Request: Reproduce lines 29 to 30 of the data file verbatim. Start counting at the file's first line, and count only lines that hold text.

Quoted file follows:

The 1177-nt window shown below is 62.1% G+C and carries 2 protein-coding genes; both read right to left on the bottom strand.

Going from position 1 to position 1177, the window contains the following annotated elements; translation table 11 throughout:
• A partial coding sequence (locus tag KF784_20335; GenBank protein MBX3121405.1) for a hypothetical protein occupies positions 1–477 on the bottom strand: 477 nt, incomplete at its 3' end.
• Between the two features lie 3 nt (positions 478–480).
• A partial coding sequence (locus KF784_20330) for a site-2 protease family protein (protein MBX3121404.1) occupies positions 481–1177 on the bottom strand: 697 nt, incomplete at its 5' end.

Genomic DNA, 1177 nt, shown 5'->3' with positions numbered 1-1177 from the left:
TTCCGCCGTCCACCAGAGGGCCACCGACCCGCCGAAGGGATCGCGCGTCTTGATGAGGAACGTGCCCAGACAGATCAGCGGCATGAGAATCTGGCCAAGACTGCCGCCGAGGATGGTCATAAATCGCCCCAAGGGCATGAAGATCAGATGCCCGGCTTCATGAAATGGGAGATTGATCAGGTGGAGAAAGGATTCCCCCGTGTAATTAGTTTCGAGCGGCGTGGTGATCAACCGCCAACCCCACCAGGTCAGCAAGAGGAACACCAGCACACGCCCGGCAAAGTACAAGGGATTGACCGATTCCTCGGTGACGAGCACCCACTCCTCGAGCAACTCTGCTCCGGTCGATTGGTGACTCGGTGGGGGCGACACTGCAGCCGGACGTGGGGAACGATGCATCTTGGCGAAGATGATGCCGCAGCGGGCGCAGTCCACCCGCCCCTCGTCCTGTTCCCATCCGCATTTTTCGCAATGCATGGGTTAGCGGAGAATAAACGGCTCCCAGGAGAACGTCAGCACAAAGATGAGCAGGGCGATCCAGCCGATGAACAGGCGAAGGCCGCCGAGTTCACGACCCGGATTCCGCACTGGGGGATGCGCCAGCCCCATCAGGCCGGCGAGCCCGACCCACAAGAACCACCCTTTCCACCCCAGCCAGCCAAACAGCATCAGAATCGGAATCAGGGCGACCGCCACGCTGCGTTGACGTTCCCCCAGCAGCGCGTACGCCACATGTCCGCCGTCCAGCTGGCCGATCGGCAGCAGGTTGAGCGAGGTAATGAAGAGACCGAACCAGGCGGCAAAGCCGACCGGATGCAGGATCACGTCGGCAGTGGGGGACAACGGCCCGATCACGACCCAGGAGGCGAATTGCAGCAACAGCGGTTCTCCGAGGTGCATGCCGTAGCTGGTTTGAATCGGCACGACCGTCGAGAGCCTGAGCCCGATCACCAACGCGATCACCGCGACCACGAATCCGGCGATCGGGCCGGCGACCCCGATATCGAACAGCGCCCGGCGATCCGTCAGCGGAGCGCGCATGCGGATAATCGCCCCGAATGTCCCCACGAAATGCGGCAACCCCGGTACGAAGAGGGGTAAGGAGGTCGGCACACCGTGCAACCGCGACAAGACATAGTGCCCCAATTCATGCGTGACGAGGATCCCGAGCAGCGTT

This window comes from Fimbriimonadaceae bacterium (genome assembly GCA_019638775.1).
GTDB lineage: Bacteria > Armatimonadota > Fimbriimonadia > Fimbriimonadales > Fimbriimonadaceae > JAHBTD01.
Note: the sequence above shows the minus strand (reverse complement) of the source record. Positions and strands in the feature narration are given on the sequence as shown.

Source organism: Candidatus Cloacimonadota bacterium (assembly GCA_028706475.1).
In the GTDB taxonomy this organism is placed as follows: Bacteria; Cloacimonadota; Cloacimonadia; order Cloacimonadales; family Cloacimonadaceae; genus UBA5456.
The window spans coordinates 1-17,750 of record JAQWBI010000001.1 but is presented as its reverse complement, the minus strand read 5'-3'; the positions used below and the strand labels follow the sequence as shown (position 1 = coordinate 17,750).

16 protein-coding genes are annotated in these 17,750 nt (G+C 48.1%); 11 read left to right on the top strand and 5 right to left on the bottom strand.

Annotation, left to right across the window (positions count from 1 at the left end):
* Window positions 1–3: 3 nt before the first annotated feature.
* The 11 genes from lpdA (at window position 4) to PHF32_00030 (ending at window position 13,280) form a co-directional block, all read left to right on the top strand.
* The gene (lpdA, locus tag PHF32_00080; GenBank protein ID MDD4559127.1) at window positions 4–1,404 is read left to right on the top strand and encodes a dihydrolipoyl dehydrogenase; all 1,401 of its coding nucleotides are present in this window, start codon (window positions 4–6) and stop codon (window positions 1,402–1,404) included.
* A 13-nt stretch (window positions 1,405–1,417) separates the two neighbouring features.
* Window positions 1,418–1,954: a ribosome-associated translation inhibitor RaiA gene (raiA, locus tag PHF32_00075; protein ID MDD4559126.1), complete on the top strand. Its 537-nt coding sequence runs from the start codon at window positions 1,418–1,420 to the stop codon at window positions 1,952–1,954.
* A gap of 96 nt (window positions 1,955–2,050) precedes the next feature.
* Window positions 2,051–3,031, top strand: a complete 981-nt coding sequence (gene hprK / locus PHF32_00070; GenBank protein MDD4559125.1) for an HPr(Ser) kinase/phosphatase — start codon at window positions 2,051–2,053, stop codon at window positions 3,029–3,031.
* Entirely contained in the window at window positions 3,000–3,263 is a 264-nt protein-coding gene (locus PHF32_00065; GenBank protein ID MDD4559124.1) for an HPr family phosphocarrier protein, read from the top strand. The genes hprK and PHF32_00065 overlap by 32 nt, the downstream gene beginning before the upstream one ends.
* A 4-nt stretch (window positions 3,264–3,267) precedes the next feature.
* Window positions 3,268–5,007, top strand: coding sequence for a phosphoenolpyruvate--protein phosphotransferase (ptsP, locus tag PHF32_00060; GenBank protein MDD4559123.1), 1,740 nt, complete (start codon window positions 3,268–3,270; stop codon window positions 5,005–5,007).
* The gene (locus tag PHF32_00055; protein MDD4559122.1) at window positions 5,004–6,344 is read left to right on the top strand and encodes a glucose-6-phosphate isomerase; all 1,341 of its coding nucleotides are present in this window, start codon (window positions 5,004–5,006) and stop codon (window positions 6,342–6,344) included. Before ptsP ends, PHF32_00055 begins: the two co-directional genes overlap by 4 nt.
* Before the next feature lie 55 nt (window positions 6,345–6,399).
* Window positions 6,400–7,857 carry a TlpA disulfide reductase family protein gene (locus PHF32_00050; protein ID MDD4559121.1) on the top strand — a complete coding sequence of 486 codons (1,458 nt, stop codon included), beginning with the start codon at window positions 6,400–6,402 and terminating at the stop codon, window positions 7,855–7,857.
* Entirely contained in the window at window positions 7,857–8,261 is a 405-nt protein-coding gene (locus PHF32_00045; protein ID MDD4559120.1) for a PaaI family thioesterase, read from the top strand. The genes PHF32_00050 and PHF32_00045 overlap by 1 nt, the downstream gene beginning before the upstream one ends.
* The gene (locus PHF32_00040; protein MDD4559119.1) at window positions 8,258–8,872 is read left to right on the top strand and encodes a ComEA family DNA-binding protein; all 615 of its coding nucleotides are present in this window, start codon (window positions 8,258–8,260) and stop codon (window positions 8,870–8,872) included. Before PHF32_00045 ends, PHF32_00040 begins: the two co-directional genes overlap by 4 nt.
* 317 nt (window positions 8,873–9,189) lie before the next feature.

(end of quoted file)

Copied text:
* Entirely contained in the window at window positions 7,857–8,261 is a 405-nt protein-coding gene (locus PHF32_00045; protein ID MDD4559120.1) for a PaaI family thioesterase, read from the top strand. The genes PHF32_00050 and PHF32_00045 overlap by 1 nt, the downstream gene beginning before the upstream one ends.
* The gene (locus PHF32_00040; protein MDD4559119.1) at window positions 8,258–8,872 is read left to right on the top strand and encodes a ComEA family DNA-binding protein; all 615 of its coding nucleotides are present in this window, start codon (window positions 8,258–8,260) and stop codon (window positions 8,870–8,872) included. Before PHF32_00045 ends, PHF32_00040 begins: the two co-directional genes overlap by 4 nt.